Week 5: The Kale Imposter’s Tale

The Week 5 box arrived on a perfectly gorgeous day, and since we were in the process of grilling some chicken thighs on the back patio we decided to have it pose for its picture outside.

We had strawberries, sour cherries, head lettuce, romaine, spigarello (more on this later), beets, carrots, more fennel, white onions, and more sugar snap peas.

Side note: The small bunny who lives amongst the ferns in our backyard became very curious and came out of his hole to sniff the romaine, only to be frightened away when I came running with my camera.

Caesar Salad

The lettuce was also our first priority, and we grilled up a bunch of chicken legs to eat along with one of our favorite dressings, a fancy version of a caesar dressing from Jean- Georges Vongerichten. This dressing is basically crack. You mix 4 TB lemon juice, the zest of 2 lemons, 1 TB red wine vinegar, 1 clove of minced garlic, a minced anchovy, a teaspoon of mustard, an egg yolk, some chile flakes, and 2 oz parmesean cheese together in a food processor, along with 3/4 cup of canola oil. Then you add 1/2 cup of olive oil. The original recipe calls for kale, a serrano pepper, and mint. We made the kale version (tragically using grocery store kale…) for a potluck the day before, but saved enough dressing to use a few times again with our CSA romaine.

CSA ingredients used: romaine

Other ingredients used: lemons, mustard, anchovies, red wine vinegar, canola oil, olive oil, egg, parmesan cheese.

My next project was the spigarello. Looking at it, I became completely convinced that the farm had given us lacinato kale instead. I even had some leftover lacinato kale which I held up against this vegetable. They looked identical.

I decided to make Smitten Kitchen’s parmesan broth with white beans and kale. We’d been saving up parmesan rinds in the freezer for several months to do this, we had this kale, and I was reaching the point in summer where the idea of eating anything remotely heavy was deeply upsetting. I even had some leftover beans from the previous week’s pot pies.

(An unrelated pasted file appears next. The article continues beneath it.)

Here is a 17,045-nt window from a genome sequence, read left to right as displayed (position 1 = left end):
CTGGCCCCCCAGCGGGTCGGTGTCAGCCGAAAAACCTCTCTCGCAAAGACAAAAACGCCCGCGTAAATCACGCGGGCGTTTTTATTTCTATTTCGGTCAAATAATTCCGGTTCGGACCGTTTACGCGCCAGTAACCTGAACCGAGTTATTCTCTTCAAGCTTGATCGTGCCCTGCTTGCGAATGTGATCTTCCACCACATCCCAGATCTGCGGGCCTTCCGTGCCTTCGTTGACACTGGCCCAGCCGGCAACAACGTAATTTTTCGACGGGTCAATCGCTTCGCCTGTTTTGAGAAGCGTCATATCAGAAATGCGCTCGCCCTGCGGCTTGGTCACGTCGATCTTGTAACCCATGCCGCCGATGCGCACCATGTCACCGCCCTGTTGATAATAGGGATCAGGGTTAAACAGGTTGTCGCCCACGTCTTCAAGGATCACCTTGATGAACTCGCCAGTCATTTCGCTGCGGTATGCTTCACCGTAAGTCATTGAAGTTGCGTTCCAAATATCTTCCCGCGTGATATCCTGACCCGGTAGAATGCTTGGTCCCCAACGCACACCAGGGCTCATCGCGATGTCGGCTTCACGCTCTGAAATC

Parmesan Broth with White Beans and Kale

I doubled this recipe. To make this, you first boil 1 LB of parmesan rinds, 12 cups of water, 2 large onions (in my case 4 little ones), 6 cloves of garlic, and 1 tsp peppercorns in a large pot for about an hour. Andrew reminded me that the parmesan tends to form a sticky mess on the bottom of the pot and take hours of scouring to clean up, so I wrapped the cheese in cheesecloth to simmer away.

It worked like a dream and the pot came away clean. In an unusually clairvoyant move, I decided to assemble only enough of the soup for one serving. I poured some of the broth into a bowl, added a half a cup of white beans, and chopped up some of the lacinato kale which I added raw to the hot broth.

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After I took my first sip it became clear that the greens I had added were not, in fact, kale. The spigarello didn’t wilt in the broth, like the kale does. And, it was is so bitter that it made my cheeks hurt and my teeth ache. I fished it out, finished the soup without it, and decided to throw the rest of the parmesan broth in the freezer for the time being.

CSA ingredients used: onions, a few stalks of kale spigarello

Other ingredients used: parmesan rinds, white beans, black peppercorns

Beet and Lentil Salad with Feta